Timothy Green was born in Rochester, New York. He worked in an mRNA research lab, and as a group home counselor for mentally ill adults, before moving to California to serve as editor of the poetry magazine Rattle in 2004. His poems have appeared in many journals, including The Connecticut Review, The Florida Review, Mid-American Review, and Nimrod International Journal. Green has been nominated for the Pushcart Prize and the Rhysling Award, and his first book, American Fractal (Red Hen Press, 2009), won the Phi Kappa Phi award from the University of Southern California. He is a contributing columnist for the (Riverside) Press Enterprise. Green earned his B.A. at the University of Rochester and graduated with a Masters in Professional Writing from the University of Southern California in 2009. He lives in Wrightwood with his wife and two children. More information can be found at his website.

Gregory Jones is a professor of Communication Studies at Victor Valley College. He holds a PhD in Higher Education Leadership, a Masters in Communication and a Bachelor’s in English Literature. A pianist and vocalist, Jones has been composing, performing and recording music for three decades. He has won an Inland Empire award for musical theater and is a master of ceremonies for the annual Idyllwild Jazz Festival. He’s lived in Wrightwood since 2006, and is founder of the Wrightwood Blues Society.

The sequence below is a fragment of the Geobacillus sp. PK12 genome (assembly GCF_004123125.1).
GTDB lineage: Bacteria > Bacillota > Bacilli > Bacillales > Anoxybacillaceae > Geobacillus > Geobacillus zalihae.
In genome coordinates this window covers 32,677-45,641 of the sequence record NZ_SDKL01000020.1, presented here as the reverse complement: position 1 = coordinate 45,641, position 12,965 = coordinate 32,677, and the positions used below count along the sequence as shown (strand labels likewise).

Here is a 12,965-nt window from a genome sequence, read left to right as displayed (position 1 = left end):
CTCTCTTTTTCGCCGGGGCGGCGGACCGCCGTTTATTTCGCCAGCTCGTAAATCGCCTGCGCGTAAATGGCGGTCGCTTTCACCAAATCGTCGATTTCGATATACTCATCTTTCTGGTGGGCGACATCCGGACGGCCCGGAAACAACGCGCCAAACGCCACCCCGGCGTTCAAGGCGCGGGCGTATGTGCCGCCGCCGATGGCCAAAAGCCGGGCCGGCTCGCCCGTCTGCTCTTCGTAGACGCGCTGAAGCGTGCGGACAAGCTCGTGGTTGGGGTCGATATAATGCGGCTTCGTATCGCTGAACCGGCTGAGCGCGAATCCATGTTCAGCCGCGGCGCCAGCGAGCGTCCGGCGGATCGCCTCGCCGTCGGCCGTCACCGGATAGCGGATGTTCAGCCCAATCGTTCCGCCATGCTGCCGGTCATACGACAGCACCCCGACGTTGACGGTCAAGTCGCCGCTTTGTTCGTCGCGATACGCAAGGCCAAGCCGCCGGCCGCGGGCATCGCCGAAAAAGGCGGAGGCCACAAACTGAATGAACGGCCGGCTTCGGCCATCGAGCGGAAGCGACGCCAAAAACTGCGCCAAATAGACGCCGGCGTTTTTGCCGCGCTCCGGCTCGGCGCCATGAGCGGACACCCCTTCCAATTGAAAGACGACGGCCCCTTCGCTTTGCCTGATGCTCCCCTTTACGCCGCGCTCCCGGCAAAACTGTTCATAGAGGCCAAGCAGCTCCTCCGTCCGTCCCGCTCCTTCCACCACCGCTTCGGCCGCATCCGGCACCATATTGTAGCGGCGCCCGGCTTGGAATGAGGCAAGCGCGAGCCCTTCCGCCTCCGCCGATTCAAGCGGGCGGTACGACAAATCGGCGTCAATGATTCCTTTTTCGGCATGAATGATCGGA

Joan McCandless was born in Washington, D.C., and has lived in Wrightwood, CA, since 1988. She served as Director of Health & Safety at the American Red Cross in Los Angeles where she developed outreach programs which eventually became national models for health education in under­served communities. More recently Joan worked as a Park Ranger in Yosemite National Park, researching, writing and presenting interpretive walks and talks to visitors from around the world. An avid hiker, backpacker and skier, being out in nature has always grounded Joan. Art is an integral part of Joan’s life. Pastel is her current medium of choice because of its vibrancy and playfulness. Most of her art is drawn from her nature photography and is often inspired by long-­term friendships.

Gail Nieto is a long time resident of Wrightwood. She is retired teacher and avid reader. She belongs to two book clubs, one of which has been in existence for almost 20 years. She enjoys reading and discussing a wide variety of genres. She is also a community volunteer, artist, and naturalist who enjoys being outdoors in her garden or just meandering through the woods or along the beach.

Victoria Barras Tulacro is a life-long resident of Wrightwood who considers herself a recovering poet who now writes fiction. Her most recent works appear in Arcadia, Fifth Wednesday, and The Farallon Review, and she is a regular contributor to the awarding-winning blog, We Will Begin Again. She is currently working on her first novel What We Leave Behind, and is a full-time professor of English at Chaffey College.

Jan Vondra has been a longtime resident of Wrightwood. She grew up surrounded by books, poetry, music and art as her dad was a pianist/music teacher and her mother an artist/English teacher. Her grandmother, also an artist, lived in Montana and had a passion for replicating scenes of the wild Northwest. For most of her professional career, Jan has been a passionate participant in public education, serving as a high school English teacher and a site and district level administrator. Since retiring from the local school district, Jan continues to be an avid reader and is enjoying her opportunity to develop her skills as a student of the arts.